Tags: docs advanced three

The create command adds sample templates to the templates directory. Of course, you can change them or create your own from scratch.

LitePub uses the Go html/template package to define the templates.

Design changes require no knowledge of Go templates. However changes that affect what data is displayed will require it less or more (depending on the change).


There are four required files in the templates directory:

  • layout.tmpl defines the common layout for the home page (index.tmpl), post pages (post.tmpl) and tag pages (tag.tmpl)
  • index.tmpl is used when generating the home page (index.html)
  • post.tmpl is used when generating post pages
  • and tag.tmpl is used when generating tag pages

Besides the four files there can be any number of html, css, js, png, etc. files that are used by the .tmpl files.

If you're not familiar with Go templates, some things in the next sections can be unclear.


Templates have access to data they are meant to display. There are two types of data: Posts and Tags.


A Post has the following properties:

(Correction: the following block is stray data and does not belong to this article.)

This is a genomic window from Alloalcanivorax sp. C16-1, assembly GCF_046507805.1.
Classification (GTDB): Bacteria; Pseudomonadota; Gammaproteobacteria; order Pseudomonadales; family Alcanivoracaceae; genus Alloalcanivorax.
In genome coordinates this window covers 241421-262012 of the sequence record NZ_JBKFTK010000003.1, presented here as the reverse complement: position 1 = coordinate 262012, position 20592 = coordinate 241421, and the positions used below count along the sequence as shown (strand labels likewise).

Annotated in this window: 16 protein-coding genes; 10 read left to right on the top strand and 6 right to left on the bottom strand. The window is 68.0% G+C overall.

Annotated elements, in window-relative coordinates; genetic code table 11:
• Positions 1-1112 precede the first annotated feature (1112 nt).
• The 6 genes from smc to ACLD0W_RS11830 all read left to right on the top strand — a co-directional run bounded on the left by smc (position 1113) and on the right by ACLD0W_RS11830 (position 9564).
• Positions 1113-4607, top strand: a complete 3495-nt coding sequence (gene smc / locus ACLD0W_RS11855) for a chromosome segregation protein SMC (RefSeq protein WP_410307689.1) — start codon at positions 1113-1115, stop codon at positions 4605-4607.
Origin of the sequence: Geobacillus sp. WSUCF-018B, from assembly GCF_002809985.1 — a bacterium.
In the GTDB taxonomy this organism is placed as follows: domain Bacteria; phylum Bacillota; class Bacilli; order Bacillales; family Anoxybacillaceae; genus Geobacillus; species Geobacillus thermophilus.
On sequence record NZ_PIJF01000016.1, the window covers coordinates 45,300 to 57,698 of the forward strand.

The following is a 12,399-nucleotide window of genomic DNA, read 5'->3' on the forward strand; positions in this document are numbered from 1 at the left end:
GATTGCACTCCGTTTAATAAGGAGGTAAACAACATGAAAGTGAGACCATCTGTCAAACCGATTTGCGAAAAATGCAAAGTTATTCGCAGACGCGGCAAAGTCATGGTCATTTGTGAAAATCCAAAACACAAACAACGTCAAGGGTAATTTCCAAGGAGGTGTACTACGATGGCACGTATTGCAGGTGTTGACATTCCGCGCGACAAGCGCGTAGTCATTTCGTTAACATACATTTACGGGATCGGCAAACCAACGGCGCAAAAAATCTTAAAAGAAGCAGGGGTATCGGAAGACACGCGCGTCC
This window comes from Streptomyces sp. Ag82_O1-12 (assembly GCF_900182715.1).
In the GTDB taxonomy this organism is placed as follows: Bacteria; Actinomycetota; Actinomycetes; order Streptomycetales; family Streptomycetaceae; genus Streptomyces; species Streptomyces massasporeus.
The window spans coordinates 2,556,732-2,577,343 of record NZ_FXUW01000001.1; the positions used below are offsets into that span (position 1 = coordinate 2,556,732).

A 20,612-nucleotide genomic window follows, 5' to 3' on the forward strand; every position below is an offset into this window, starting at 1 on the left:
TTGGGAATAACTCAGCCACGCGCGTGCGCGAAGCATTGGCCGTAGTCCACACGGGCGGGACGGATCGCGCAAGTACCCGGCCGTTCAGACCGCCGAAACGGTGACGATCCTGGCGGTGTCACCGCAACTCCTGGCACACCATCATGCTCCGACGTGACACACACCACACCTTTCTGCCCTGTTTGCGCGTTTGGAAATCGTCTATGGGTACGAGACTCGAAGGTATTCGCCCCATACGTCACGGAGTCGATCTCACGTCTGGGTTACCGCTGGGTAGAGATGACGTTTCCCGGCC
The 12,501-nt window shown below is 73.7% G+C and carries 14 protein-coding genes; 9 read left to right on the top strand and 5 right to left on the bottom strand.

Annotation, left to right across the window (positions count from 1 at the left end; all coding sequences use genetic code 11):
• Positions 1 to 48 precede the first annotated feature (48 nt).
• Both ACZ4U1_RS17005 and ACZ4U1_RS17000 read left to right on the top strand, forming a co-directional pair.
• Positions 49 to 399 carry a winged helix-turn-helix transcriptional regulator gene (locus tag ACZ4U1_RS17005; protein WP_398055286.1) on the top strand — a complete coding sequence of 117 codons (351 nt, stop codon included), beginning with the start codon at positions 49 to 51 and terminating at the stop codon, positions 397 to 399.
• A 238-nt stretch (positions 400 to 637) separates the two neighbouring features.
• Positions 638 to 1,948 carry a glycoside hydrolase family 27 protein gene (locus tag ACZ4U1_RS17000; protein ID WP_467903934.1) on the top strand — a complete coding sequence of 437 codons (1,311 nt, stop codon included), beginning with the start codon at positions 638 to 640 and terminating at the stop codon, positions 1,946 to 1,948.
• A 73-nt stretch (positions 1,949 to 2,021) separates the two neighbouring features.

• Title - the post title
  • Content - the content of the post as Markdown text
  • Written - the post's date
  • Tags - an array of tags the post is tagged with (can be empty)
  • Draft - true if the post is a draft

To get a post's page URL in a template use the slug function (described below) like this: <a href="/{{.Title | slug}}.html">A Post</a>.


A Tag has the following properties:

  • Name - the tag name
  • Posts - an array of Posts that are tagged with the tag sorted by Written in descending order

To get a tag's page URL in a template use the slug function (described below) like this: <a href="/tags/{{.Name | slug}}.html">A Tag</a>.

The index.tmpl template has access to an array of Posts sorted by Written in descending order. The post.tmpl template has access to the Post it displays. The tag.tmpl template has access to the Tag it displays.


The index.tmpl, post.tmpl and tag.tmpl templates have access to the following functions:


Converts a Markdown string to a raw HTML, for example {{.Content | html}}.


Extracts the first paragraph of a Markdown string that isn't a header (doesn't start with a #), for example {{.Content | summary | html}}.


Returns true if an integer is even, for example {{if even $i}}<divclass="row">{{end}}.


Increments an integer by one, for example {{if or (eq (inc $i) $l) (not (even $i))}}</div>{{end}}.


Slugifies a string, for example <a href="/{{.Title | slug}}.html">A Post</a>.

The available functions represent my needs when converting my handmade blog to a generated one.

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